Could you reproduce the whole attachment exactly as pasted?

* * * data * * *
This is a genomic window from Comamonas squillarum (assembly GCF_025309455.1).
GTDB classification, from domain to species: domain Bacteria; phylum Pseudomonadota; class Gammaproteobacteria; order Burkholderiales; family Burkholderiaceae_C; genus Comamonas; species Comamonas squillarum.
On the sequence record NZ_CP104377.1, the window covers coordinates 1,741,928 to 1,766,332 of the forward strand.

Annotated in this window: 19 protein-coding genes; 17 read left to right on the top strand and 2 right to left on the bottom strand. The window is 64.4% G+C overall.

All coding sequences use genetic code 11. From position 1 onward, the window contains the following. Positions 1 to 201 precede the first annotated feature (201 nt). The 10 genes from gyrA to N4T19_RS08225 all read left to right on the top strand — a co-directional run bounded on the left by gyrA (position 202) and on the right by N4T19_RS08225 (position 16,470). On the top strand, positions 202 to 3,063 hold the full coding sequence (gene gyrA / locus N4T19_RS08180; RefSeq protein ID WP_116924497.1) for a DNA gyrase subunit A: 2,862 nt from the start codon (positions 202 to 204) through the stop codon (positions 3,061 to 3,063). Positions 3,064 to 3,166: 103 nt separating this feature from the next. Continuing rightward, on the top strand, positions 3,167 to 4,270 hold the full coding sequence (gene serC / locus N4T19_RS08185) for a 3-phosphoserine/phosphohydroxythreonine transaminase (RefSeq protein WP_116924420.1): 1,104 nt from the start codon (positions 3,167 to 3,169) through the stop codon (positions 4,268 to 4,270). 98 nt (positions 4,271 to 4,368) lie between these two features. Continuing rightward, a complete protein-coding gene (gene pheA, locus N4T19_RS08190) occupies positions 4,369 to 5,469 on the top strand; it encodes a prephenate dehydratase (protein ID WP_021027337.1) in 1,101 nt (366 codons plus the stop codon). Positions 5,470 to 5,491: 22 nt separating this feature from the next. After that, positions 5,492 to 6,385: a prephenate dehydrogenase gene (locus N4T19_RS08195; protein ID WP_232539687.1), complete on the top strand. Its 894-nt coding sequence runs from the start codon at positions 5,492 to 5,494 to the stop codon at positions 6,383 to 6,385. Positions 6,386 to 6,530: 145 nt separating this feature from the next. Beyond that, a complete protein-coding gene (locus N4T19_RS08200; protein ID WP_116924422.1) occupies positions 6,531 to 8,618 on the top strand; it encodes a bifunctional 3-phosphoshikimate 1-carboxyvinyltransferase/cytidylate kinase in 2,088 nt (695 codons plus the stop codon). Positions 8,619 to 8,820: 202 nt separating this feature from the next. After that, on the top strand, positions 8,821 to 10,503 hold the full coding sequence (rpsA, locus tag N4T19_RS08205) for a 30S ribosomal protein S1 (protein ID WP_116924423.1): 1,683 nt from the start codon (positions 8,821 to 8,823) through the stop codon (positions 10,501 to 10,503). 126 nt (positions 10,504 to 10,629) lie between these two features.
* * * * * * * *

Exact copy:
This is a genomic window from Comamonas squillarum (assembly GCF_025309455.1).
GTDB classification, from domain to species: domain Bacteria; phylum Pseudomonadota; class Gammaproteobacteria; order Burkholderiales; family Burkholderiaceae_C; genus Comamonas; species Comamonas squillarum.
On the sequence record NZ_CP104377.1, the window covers coordinates 1,741,928 to 1,766,332 of the forward strand.

Annotated in this window: 19 protein-coding genes; 17 read left to right on the top strand and 2 right to left on the bottom strand. The window is 64.4% G+C overall.

All coding sequences use genetic code 11. From position 1 onward, the window contains the following. Positions 1 to 201 precede the first annotated feature (201 nt). The 10 genes from gyrA to N4T19_RS08225 all read left to right on the top strand — a co-directional run bounded on the left by gyrA (position 202) and on the right by N4T19_RS08225 (position 16,470). On the top strand, positions 202 to 3,063 hold the full coding sequence (gene gyrA / locus N4T19_RS08180; RefSeq protein ID WP_116924497.1) for a DNA gyrase subunit A: 2,862 nt from the start codon (positions 202 to 204) through the stop codon (positions 3,061 to 3,063). Positions 3,064 to 3,166: 103 nt separating this feature from the next. Continuing rightward, on the top strand, positions 3,167 to 4,270 hold the full coding sequence (gene serC / locus N4T19_RS08185) for a 3-phosphoserine/phosphohydroxythreonine transaminase (RefSeq protein WP_116924420.1): 1,104 nt from the start codon (positions 3,167 to 3,169) through the stop codon (positions 4,268 to 4,270). 98 nt (positions 4,271 to 4,368) lie between these two features. Continuing rightward, a complete protein-coding gene (gene pheA, locus N4T19_RS08190) occupies positions 4,369 to 5,469 on the top strand; it encodes a prephenate dehydratase (protein ID WP_021027337.1) in 1,101 nt (366 codons plus the stop codon). Positions 5,470 to 5,491: 22 nt separating this feature from the next. After that, positions 5,492 to 6,385: a prephenate dehydrogenase gene (locus N4T19_RS08195; protein ID WP_232539687.1), complete on the top strand. Its 894-nt coding sequence runs from the start codon at positions 5,492 to 5,494 to the stop codon at positions 6,383 to 6,385. Positions 6,386 to 6,530: 145 nt separating this feature from the next. Beyond that, a complete protein-coding gene (locus N4T19_RS08200; protein ID WP_116924422.1) occupies positions 6,531 to 8,618 on the top strand; it encodes a bifunctional 3-phosphoshikimate 1-carboxyvinyltransferase/cytidylate kinase in 2,088 nt (695 codons plus the stop codon). Positions 8,619 to 8,820: 202 nt separating this feature from the next. After that, on the top strand, positions 8,821 to 10,503 hold the full coding sequence (rpsA, locus tag N4T19_RS08205) for a 30S ribosomal protein S1 (protein ID WP_116924423.1): 1,683 nt from the start codon (positions 8,821 to 8,823) through the stop codon (positions 10,501 to 10,503). 126 nt (positions 10,504 to 10,629) lie between these two features.